(RxWiki News) Many people coping with stressful life situations like the loss of a loved one can forget to take care of themselves. But healthy eating, regular exercise and a good night’s sleep may be key to offsetting the physical toll stress can take.
In a recent study, researchers in California found that stress could speed up aging at the genetic level — and healthy living could slow it down.
"Focus on healthy living when faced with stress."
The research was conducted by Eli Puterman, PhD, assistant professor in the Department of Psychiatry at the University of California - San Francisco, and colleagues.
The research focused on telomeres, which are genetic structures made of DNA and proteins that affect how quickly cells age. As telomeres get shorter, cells age and die more quickly.
Dr. Puterman and team set out to analyze whether stressful situations prompted telomeres to become shorter and whether healthy living prevented that.
The study authors recruited 239 postmenopausal, non-smoking women and looked at their exercise levels, diets and sleep quality. During the study period, the patients reported stressful events and healthy behaviors.
The women provided blood samples at the start and end of the one-year study period. The study authors used the blood to measure the patients' telomeres.
The average change in telomere length was less than 1 percent. About 68 percent of participants ended the one-year period with telomere length within 5 percent of baseline measurements.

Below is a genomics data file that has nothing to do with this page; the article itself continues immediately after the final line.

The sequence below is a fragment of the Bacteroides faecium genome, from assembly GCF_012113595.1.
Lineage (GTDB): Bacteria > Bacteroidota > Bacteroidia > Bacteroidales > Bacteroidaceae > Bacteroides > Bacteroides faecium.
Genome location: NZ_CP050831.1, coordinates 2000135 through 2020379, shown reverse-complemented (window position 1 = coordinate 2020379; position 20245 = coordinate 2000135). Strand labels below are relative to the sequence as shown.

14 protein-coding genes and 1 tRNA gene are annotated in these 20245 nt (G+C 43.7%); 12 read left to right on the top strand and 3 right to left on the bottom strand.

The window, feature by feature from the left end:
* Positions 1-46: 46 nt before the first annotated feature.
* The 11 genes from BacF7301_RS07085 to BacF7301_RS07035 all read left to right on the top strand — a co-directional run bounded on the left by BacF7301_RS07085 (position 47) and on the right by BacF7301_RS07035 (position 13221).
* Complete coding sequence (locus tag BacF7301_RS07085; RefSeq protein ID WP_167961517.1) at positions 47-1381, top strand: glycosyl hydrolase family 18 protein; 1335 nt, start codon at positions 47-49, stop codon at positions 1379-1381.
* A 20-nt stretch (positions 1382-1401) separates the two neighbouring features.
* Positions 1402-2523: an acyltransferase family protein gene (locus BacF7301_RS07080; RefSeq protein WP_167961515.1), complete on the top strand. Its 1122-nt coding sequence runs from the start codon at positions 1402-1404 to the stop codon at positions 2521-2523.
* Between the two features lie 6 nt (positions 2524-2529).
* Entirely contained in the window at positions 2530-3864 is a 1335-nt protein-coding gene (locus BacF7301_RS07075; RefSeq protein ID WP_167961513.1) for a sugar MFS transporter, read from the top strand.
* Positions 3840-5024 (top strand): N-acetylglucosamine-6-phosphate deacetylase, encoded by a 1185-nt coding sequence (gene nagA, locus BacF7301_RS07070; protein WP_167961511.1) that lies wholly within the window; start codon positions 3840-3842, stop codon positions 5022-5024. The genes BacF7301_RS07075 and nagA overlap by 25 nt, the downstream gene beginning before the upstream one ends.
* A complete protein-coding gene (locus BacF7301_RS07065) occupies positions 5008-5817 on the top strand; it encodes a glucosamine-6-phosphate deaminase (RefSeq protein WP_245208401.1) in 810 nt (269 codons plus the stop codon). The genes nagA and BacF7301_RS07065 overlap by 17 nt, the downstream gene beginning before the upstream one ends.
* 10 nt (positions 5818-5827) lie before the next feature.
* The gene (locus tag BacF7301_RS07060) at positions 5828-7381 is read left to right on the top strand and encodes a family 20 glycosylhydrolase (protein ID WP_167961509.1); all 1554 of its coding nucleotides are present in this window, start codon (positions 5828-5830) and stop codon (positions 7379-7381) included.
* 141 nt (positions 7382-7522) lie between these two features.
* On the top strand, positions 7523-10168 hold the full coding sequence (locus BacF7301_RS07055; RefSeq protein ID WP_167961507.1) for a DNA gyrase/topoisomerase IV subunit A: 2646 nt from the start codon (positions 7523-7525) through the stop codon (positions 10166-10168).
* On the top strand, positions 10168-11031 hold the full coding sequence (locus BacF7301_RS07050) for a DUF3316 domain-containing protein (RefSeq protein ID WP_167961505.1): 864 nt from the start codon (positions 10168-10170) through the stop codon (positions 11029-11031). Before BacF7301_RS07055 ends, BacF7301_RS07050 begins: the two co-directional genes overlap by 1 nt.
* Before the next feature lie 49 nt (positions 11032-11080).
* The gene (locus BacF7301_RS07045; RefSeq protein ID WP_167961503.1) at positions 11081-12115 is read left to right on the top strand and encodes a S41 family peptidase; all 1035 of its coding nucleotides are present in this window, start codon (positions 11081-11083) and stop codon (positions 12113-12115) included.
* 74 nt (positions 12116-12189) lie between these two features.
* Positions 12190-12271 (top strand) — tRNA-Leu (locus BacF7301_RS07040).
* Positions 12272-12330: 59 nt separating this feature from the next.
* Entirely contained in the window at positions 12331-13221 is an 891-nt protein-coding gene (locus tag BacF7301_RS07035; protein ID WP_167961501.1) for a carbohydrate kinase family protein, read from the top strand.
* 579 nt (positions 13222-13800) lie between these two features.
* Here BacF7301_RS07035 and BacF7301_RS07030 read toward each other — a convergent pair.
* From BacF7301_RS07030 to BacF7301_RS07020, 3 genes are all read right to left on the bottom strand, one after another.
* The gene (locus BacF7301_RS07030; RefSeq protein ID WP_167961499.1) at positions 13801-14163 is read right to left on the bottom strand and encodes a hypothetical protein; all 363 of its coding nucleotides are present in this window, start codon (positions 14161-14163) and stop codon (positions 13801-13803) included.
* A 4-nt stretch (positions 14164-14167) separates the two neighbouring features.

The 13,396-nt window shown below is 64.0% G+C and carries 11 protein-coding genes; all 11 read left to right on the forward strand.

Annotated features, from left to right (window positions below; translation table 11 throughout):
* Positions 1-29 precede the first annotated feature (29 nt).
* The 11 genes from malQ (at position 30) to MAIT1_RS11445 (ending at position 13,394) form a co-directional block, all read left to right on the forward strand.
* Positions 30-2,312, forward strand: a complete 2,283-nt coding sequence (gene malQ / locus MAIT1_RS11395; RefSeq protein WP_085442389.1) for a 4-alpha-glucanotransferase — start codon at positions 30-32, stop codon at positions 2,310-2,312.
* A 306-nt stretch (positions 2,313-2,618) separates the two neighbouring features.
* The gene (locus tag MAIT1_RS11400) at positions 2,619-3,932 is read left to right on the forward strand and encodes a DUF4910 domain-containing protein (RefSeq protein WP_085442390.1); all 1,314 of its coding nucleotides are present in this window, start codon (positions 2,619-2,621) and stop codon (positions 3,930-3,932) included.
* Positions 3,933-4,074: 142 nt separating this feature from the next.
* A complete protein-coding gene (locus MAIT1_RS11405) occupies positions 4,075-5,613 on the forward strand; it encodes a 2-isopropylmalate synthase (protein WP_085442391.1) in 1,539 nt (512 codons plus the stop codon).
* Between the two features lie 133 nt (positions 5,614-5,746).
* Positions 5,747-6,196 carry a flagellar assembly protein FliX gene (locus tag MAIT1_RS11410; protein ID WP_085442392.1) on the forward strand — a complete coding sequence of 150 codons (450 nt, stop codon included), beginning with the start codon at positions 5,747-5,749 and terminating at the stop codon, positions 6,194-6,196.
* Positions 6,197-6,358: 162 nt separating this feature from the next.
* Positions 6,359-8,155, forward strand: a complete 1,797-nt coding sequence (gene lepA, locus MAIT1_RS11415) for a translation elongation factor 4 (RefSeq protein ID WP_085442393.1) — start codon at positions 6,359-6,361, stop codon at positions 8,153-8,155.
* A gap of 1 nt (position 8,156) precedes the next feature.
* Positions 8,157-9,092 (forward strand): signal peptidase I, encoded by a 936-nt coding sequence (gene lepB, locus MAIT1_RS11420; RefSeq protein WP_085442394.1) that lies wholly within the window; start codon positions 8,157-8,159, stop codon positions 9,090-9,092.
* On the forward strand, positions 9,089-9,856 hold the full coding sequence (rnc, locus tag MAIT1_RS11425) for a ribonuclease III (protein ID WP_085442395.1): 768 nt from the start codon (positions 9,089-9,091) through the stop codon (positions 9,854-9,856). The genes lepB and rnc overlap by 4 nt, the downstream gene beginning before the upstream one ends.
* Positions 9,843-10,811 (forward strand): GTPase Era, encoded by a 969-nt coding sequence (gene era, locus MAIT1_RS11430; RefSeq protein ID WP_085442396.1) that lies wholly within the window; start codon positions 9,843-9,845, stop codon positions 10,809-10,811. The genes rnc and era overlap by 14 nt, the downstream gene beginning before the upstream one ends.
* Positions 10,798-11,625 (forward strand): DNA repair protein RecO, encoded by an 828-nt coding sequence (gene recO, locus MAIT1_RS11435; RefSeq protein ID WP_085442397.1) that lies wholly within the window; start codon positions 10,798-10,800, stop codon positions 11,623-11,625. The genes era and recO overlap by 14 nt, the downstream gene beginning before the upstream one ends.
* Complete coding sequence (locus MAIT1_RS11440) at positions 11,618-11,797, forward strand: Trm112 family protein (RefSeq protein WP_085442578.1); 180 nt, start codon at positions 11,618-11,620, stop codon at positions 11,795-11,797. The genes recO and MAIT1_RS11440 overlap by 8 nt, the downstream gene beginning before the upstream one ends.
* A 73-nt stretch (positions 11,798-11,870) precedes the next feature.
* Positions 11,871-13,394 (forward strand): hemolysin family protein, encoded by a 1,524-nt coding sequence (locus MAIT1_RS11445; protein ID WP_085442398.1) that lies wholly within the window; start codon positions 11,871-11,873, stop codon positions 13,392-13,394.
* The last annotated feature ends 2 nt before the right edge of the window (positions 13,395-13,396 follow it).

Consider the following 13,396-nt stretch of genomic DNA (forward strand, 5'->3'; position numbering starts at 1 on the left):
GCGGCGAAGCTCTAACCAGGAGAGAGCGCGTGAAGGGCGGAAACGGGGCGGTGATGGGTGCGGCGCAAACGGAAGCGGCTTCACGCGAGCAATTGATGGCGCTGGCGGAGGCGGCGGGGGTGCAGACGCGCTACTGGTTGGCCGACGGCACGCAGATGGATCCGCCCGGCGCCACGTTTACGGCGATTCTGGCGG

Stressful events reported included the death of a family member, being a primary caregiver, relationship difficulties, becoming unemployed, sexual harassment and the loss of a house.
Dr. Puterman and colleagues found that major stressors predicted telomere shortening. Specifically, for every major event reported, the study authors observed an average loss of 34.7 base pairs.
The researchers also found an even higher rate of stress-related telomere decline in women who engaged in fewer healthy behaviors.
Similarly, women who maintained active lifestyles, healthy diets and good sleep habits were protected from telomere shortening when exposed to stressors, according to the study.
"This is the first study that supports the idea, at least observationally, that stressful events can accelerate immune cell aging in adults, even in the short period of one year," Dr. Puterman said in a press release. "Exciting, though, is that these results further suggest that keeping active, and eating and sleeping well during periods of high stress are particularly important to attenuate the accelerated aging of our immune cells.”
The paper was published online July 28 in peer-reviewed journal Molecular Psychiatry.
The Baumann Foundation and the Barney & Barbro Foundation provided funding for the research.
Dr. Puterman was supported by the National Heart, Lung and Blood Institute. Two co-authors disclosed that they co-founded a private company focused on diagnostic telomere measurement.